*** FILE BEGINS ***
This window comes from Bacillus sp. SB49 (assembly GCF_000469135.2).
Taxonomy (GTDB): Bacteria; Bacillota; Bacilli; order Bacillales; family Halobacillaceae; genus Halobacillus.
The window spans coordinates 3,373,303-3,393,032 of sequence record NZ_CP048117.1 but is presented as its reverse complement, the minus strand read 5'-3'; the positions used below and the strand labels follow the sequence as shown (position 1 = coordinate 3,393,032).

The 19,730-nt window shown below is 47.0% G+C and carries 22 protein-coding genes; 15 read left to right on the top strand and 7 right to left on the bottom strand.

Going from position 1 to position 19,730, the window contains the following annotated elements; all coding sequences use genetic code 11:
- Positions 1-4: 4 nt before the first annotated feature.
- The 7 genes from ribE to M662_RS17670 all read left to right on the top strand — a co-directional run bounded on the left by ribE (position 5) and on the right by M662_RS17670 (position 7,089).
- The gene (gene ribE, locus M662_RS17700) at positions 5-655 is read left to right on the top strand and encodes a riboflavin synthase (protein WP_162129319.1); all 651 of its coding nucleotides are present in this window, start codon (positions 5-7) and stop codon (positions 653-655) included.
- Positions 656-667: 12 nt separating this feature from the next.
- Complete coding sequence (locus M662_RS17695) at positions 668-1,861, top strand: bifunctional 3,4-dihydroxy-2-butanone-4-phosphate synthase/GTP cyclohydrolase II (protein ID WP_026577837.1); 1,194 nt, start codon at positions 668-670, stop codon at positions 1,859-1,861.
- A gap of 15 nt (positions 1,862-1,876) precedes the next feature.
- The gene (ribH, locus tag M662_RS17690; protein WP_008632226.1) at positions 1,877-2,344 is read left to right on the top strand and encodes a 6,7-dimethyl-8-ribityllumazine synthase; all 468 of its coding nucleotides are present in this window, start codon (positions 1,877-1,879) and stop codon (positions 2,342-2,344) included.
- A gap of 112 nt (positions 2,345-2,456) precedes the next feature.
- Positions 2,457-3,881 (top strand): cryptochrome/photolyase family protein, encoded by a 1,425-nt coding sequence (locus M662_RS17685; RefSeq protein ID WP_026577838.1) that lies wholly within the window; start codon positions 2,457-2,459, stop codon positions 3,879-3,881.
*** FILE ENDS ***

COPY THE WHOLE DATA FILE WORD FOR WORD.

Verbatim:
This window comes from Bacillus sp. SB49 (assembly GCF_000469135.2).
Taxonomy (GTDB): Bacteria; Bacillota; Bacilli; order Bacillales; family Halobacillaceae; genus Halobacillus.
The window spans coordinates 3,373,303-3,393,032 of sequence record NZ_CP048117.1 but is presented as its reverse complement, the minus strand read 5'-3'; the positions used below and the strand labels follow the sequence as shown (position 1 = coordinate 3,393,032).

The 19,730-nt window shown below is 47.0% G+C and carries 22 protein-coding genes; 15 read left to right on the top strand and 7 right to left on the bottom strand.

Going from position 1 to position 19,730, the window contains the following annotated elements; all coding sequences use genetic code 11:
- Positions 1-4: 4 nt before the first annotated feature.
- The 7 genes from ribE to M662_RS17670 all read left to right on the top strand — a co-directional run bounded on the left by ribE (position 5) and on the right by M662_RS17670 (position 7,089).
- The gene (gene ribE, locus M662_RS17700) at positions 5-655 is read left to right on the top strand and encodes a riboflavin synthase (protein WP_162129319.1); all 651 of its coding nucleotides are present in this window, start codon (positions 5-7) and stop codon (positions 653-655) included.
- Positions 656-667: 12 nt separating this feature from the next.
- Complete coding sequence (locus M662_RS17695) at positions 668-1,861, top strand: bifunctional 3,4-dihydroxy-2-butanone-4-phosphate synthase/GTP cyclohydrolase II (protein ID WP_026577837.1); 1,194 nt, start codon at positions 668-670, stop codon at positions 1,859-1,861.
- A gap of 15 nt (positions 1,862-1,876) precedes the next feature.
- The gene (ribH, locus tag M662_RS17690; protein WP_008632226.1) at positions 1,877-2,344 is read left to right on the top strand and encodes a 6,7-dimethyl-8-ribityllumazine synthase; all 468 of its coding nucleotides are present in this window, start codon (positions 1,877-1,879) and stop codon (positions 2,342-2,344) included.
- A gap of 112 nt (positions 2,345-2,456) precedes the next feature.
- Positions 2,457-3,881 (top strand): cryptochrome/photolyase family protein, encoded by a 1,425-nt coding sequence (locus M662_RS17685; RefSeq protein ID WP_026577838.1) that lies wholly within the window; start codon positions 2,457-2,459, stop codon positions 3,879-3,881.